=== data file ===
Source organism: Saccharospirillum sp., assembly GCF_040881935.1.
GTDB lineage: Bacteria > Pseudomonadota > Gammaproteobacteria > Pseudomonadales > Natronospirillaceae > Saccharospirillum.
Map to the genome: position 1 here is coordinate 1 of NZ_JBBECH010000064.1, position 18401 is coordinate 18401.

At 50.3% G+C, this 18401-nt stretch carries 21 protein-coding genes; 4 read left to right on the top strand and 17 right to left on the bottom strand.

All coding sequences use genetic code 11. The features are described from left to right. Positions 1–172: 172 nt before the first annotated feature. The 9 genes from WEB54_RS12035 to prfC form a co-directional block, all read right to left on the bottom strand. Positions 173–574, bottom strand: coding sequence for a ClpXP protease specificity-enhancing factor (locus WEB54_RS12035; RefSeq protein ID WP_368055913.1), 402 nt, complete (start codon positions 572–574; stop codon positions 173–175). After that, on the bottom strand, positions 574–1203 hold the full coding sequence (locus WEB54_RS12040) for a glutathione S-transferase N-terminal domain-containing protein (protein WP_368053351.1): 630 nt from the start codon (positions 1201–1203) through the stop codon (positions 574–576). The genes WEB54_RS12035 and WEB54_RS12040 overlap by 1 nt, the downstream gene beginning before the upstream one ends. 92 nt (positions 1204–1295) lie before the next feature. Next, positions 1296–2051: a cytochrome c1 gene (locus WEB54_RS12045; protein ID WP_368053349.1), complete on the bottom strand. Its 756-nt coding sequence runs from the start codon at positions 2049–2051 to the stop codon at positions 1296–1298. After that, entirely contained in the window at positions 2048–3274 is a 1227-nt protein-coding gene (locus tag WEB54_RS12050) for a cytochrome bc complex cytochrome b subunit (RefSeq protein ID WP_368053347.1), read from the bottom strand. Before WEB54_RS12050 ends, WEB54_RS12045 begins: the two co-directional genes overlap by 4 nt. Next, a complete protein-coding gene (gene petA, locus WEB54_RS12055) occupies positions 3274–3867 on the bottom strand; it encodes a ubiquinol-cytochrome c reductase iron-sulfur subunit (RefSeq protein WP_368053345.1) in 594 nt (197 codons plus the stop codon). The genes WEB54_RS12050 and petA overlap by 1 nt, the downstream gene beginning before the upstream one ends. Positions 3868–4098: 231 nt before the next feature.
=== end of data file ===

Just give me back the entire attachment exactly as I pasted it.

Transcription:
Source organism: Saccharospirillum sp., assembly GCF_040881935.1.
GTDB lineage: Bacteria > Pseudomonadota > Gammaproteobacteria > Pseudomonadales > Natronospirillaceae > Saccharospirillum.
Map to the genome: position 1 here is coordinate 1 of NZ_JBBECH010000064.1, position 18401 is coordinate 18401.

At 50.3% G+C, this 18401-nt stretch carries 21 protein-coding genes; 4 read left to right on the top strand and 17 right to left on the bottom strand.

All coding sequences use genetic code 11. The features are described from left to right. Positions 1–172: 172 nt before the first annotated feature. The 9 genes from WEB54_RS12035 to prfC form a co-directional block, all read right to left on the bottom strand. Positions 173–574, bottom strand: coding sequence for a ClpXP protease specificity-enhancing factor (locus WEB54_RS12035; RefSeq protein ID WP_368055913.1), 402 nt, complete (start codon positions 572–574; stop codon positions 173–175). After that, on the bottom strand, positions 574–1203 hold the full coding sequence (locus WEB54_RS12040) for a glutathione S-transferase N-terminal domain-containing protein (protein WP_368053351.1): 630 nt from the start codon (positions 1201–1203) through the stop codon (positions 574–576). The genes WEB54_RS12035 and WEB54_RS12040 overlap by 1 nt, the downstream gene beginning before the upstream one ends. 92 nt (positions 1204–1295) lie before the next feature. Next, positions 1296–2051: a cytochrome c1 gene (locus WEB54_RS12045; protein ID WP_368053349.1), complete on the bottom strand. Its 756-nt coding sequence runs from the start codon at positions 2049–2051 to the stop codon at positions 1296–1298. After that, entirely contained in the window at positions 2048–3274 is a 1227-nt protein-coding gene (locus tag WEB54_RS12050) for a cytochrome bc complex cytochrome b subunit (RefSeq protein ID WP_368053347.1), read from the bottom strand. Before WEB54_RS12050 ends, WEB54_RS12045 begins: the two co-directional genes overlap by 4 nt. Next, a complete protein-coding gene (gene petA, locus WEB54_RS12055) occupies positions 3274–3867 on the bottom strand; it encodes a ubiquinol-cytochrome c reductase iron-sulfur subunit (RefSeq protein WP_368053345.1) in 594 nt (197 codons plus the stop codon). The genes WEB54_RS12050 and petA overlap by 1 nt, the downstream gene beginning before the upstream one ends. Positions 3868–4098: 231 nt before the next feature.